When I first saw Ajlan Gharem’s video, “Paradise Has Many Gates,” at an art studio in Riyadh, Saudi Arabia, I was amazed.
It opens with a small single-story structure made of chain-link fence standing alone in a flat expanse of sand, crowned by a small dome and a gold crescent moon. A minaret rises above one corner of the building, while a semicircular niche in one wall marks the direction of Mecca. When the call to prayer sounds, a group of men and boys enter. They kneel to pray; then stand and line up against one of the chain link walls, grasping it with their hands and facing directly into the camera. Two men in orange jumpsuits sit in a corner of the building as the sun sets. When the “prayer service” is over, the green lights of the minaret flicker off, leaving only the blackness of the desert night.
The video raised many questions for me: Was Gharem equating mosques with prisons? Was he suggesting that conservative forms of Islam like those supported by the Saudi government confined people in cages of hatred and violence? Or, as one Saudi cleric suggested, had he constructed a beautiful, open-air mosque in an act of great piety and devotion?
It is this uncertainty of the art’s meaning that makes it both powerful—and possible.
Saudi Arabia’s vibrant contemporary art scene will surprise many Americans because its very existence contradicts stereotypes of the country as a breeding ground for terrorists and as an ultraconservative theocracy of rich sheikhs in white robes and oppressed women in black veils. A close look at the work of some of the best young Saudi artists provides us with more nuanced and complex images of a country I’ve been fortunate to visit twice in order to conduct research on Saudi art and Saudi culture more generally.
“Modern art is booming here, ” the director of an art gallery in Jeddah told me when I visited that city on the Red Sea coast in 2016. Drawing inspiration from many different sources—Arabic calligraphy, traditional Islamic art, European high art, and American popular culture—Saudi artists are producing street art, pop art, installation art, performance art, and conceptual art. New art galleries have opened in Dhahran, Jeddah, and even in Riyadh, one of the most conservative cities in the kingdom.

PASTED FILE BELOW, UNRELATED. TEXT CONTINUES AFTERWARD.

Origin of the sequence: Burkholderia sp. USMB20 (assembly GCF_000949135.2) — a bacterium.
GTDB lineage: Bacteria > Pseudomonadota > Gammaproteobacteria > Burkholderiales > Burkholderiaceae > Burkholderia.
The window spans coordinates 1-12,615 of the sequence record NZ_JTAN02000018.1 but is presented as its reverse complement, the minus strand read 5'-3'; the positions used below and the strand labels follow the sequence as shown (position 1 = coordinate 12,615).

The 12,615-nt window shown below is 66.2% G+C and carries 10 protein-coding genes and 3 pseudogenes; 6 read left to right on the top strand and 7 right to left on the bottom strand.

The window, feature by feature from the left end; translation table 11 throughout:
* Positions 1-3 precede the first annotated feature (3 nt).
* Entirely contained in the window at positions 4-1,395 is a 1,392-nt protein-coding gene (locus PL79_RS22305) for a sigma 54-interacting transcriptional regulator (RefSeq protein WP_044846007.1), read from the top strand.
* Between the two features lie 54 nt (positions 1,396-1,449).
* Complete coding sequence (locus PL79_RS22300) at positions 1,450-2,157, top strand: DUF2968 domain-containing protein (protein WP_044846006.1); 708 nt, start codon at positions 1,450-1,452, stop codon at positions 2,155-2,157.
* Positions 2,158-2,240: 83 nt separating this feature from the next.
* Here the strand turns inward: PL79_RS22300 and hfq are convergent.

Any attempt to understand contemporary Saudi reality must begin by recognizing that it is not the inevitable product of some immutable form of Islam or a timeless version of “Arab culture.” Rather, Saudi Arabia is the result of relatively recent historical and political events. Among these: the development of its vast oil reserves in the 1960s (which produced previously inconceivable wealth); the 1979 Iranian revolution and, in that same year, the violent takeover of the Holy Mosque in Mecca by Wahhabi fundamentalists (which forced the royal family to reverse its policies of cultural liberalization in order to placate conservatives); and the September 11, 2001 attacks on the World Trade Center in New York, and the controversial American wars in Afghanistan and Iraq that followed (which posed a challenge to the kingdom’s pro-American foreign policy).
The Saudi government’s response to these challenges—which threatened the regime by destabilizing Saudi society—has been a precarious balancing act. The Saudi royal family seeks to satisfy conservative religious clerics and their followers on the one hand, and more liberal, reform-minded segments of the population, on the other.
Now, Crown Prince Mohammad bin Salman has emerged as the de facto ruler of the country, the power behind the throne of his father King Salman. He has adopted new and more aggressive domestic programs, with the goal of loosening the grip that conservative Wahhabi Islam has held on the country since 1979. He recently announced new policies that will allow women to play a larger role in society and diversify the economy by reducing the dependence on oil. But in a nod to conservative forces, he has initiated a more belligerent foreign policy by boycotting Qatar, interfering in the internal affairs of Lebanon, and conducting an increasingly violent war in Yemen. (Other components of Mohammad bin Salman’s long-term plan for the transformation of Saudi society can be seen in his ambitious document Saudi 2030.)
Among the themes being explored by contemporary artists is the role of women in Saudi society, in particular the consequences of the ban on women driving, which is scheduled to be lifted in June 2018. Powerful examples of this work include Arwa Al Neami’s documentary photographs and videos entitled “Never Never Land,” which show Saudi women enjoying “family night” at an amusement park in Abha, a conservative city in the mountainous southwest. The most striking images depict young Saudi women dressed in long black flowing abayas driving brightly colored red, yellow, blue, and green bumper cars a smooth, black floor.